For Todd Chaney, just walking from the doorstep to the mailbox is a difficult task for the 44-year-old, who suffers from congestive heart failure.
But when his house was on fire Jan. 16, he summoned the strength to carry his 4-year-old son from a back bedroom to the safety of a neighbor’s yard before it was too late.
"I’m sure adrenaline helped me get him out," said Chaney, a week after flames devastated his family’s two-bedroom house in the Greenwood Village subdivision off Cleveland Highway. "There was just no way I was leaving him in there."
Chaney and his wife of 16 years, Tina, were still coming to terms Friday with the loss of all their belongings and their pets.
Tina Chaney choked up as she described how the family cats and their treasured 6-year-old Chihuahua, Ginger, died of smoke inhalation while cowering under her 14-year-old daughter’s bed.
"It’s terrible to think about," she said.
On the day of the fire, Todd Chaney was watching television in a living room and his son was watching cartoons in another room when Chaney heard a popping sound that reminded him of acorns landing on a tin roof. After a wisp of smoke floated by his window, he stepped out to see the roof of his carport engulfed in flames.
"My advice to anybody is that it happens very fast," he said. "It spread much quicker than I would have imagined. So if you see it, go."
Soon the family’s Ford Explorer was burning, and the roof of the house was in flames. All Todd Chaney and his son could do was watch.
As 4-year-old Jacob cried that his dog was still inside, Hall County firefighters went about their work of tearing through the house and hosing down the flames. They found the three dead pets and buried them in the backyard.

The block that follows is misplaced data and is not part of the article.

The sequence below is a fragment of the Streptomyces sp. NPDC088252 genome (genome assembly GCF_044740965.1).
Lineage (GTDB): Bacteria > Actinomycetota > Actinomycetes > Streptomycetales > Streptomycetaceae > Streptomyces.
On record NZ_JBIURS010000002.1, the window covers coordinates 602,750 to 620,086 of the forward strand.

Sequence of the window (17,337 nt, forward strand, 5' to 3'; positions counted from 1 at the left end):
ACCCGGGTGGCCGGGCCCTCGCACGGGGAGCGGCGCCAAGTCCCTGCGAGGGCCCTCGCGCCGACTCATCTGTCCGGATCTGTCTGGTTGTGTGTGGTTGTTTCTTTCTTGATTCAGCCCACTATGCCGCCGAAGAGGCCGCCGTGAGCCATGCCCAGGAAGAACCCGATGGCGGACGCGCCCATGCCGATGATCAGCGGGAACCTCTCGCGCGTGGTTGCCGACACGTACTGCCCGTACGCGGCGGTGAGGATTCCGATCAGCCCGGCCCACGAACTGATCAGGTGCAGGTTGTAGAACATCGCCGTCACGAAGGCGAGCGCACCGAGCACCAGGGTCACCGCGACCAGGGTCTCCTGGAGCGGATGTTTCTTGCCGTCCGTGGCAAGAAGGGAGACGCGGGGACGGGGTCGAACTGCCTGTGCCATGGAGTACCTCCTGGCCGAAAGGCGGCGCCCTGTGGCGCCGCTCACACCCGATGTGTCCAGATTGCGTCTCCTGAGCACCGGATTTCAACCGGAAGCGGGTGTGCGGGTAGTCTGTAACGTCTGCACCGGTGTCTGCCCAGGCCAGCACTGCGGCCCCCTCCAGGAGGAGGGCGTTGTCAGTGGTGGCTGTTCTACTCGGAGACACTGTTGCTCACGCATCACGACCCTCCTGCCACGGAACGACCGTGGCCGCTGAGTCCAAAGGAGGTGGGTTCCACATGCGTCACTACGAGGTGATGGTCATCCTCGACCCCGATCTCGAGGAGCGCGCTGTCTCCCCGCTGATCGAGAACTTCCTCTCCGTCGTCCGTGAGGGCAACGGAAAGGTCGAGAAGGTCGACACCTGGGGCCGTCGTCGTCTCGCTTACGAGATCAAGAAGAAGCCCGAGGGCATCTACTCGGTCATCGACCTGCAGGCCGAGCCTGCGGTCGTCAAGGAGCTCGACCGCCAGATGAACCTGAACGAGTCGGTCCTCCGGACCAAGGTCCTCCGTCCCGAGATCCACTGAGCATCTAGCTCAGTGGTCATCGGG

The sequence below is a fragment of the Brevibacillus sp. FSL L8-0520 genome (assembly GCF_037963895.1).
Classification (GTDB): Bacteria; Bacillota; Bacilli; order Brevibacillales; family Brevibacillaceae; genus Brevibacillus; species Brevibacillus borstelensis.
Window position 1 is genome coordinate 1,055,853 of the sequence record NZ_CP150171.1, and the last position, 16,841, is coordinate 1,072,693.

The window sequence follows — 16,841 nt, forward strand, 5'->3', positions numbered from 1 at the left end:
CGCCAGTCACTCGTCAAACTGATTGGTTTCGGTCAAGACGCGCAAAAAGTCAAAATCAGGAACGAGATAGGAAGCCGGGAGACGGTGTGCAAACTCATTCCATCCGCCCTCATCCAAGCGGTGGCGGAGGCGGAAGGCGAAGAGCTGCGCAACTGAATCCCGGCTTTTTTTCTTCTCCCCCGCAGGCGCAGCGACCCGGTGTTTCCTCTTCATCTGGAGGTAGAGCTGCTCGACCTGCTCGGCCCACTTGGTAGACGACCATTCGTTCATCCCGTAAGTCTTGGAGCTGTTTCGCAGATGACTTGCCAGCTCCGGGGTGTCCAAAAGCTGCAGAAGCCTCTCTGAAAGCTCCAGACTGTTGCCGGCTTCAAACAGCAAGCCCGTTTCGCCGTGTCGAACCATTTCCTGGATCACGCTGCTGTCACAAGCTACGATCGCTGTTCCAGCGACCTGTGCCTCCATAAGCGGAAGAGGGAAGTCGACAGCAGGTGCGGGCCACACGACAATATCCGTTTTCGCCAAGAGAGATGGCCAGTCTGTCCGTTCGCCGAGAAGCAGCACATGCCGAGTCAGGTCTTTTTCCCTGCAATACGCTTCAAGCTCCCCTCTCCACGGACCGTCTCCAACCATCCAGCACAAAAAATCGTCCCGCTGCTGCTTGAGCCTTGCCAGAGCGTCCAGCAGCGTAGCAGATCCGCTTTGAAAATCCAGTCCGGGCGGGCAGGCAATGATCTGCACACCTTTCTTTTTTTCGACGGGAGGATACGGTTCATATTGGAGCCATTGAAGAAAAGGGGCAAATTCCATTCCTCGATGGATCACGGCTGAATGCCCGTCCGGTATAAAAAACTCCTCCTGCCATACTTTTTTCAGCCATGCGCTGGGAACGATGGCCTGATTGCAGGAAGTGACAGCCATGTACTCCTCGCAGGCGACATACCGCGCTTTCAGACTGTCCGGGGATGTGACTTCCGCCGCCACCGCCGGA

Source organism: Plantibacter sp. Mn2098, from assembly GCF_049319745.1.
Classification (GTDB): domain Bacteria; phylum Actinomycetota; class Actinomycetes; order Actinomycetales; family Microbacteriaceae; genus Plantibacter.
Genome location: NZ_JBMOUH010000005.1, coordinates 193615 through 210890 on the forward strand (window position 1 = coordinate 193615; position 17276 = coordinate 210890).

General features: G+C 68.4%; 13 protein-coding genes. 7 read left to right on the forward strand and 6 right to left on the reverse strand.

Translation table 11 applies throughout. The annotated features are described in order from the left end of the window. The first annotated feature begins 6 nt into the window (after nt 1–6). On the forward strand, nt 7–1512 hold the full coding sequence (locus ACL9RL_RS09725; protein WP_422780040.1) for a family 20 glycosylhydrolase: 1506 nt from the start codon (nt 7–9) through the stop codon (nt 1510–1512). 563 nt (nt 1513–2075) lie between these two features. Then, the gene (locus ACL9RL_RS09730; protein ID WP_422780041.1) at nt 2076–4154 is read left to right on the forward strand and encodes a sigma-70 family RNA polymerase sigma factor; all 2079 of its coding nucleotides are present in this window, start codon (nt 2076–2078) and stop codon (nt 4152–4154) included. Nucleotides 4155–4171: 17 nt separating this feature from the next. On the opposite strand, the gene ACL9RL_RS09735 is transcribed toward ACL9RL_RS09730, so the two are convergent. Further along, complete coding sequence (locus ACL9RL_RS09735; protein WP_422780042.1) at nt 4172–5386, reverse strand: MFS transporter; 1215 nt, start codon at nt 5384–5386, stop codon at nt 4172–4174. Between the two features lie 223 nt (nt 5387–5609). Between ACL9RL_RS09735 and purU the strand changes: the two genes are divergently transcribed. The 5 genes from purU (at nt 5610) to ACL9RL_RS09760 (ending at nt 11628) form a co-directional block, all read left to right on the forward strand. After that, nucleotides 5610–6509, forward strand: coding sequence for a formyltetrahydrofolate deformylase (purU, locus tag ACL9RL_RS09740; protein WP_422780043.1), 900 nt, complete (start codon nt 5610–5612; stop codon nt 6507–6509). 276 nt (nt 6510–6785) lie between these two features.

The house, a rental, was a total loss. The belongings, valued at $10,000, were uninsured.
The cause of the fire, which started in a laundry room off the carport, officially is undetermined, though Todd Chaney believes it was electrical in nature.
"I don’t think there was anything to do to prevent it," he said.
In the aftermath, the Chaneys have seen the giving spirit of Red Cross volunteers, churches, family members, employers and friends.
"We have a lot of really good compassionate people around us," said Tina Chaney, a press operator for the Gwinnett Daily Post.
Right now what the Chaneys need most is a place to live; they’re staying in Tina Chaney’s brother’s house temporarily and sharing a single bedroom among four people. They also need an affordable car to replace the sport utility vehicle that burned.
But for all that’s been done for them already, "we’re very grateful," Tina Chaney said.
"It kind of opens your eyes to the compassion people have when you experience something like this," she said.
Her husband, who said the totality of the fire still hasn’t sunk in, believes his family will weather this crisis.
"We’ve had 16 years of ups and downs," Todd Chaney said. "It’s just another bump in the road — just a little bigger than usual."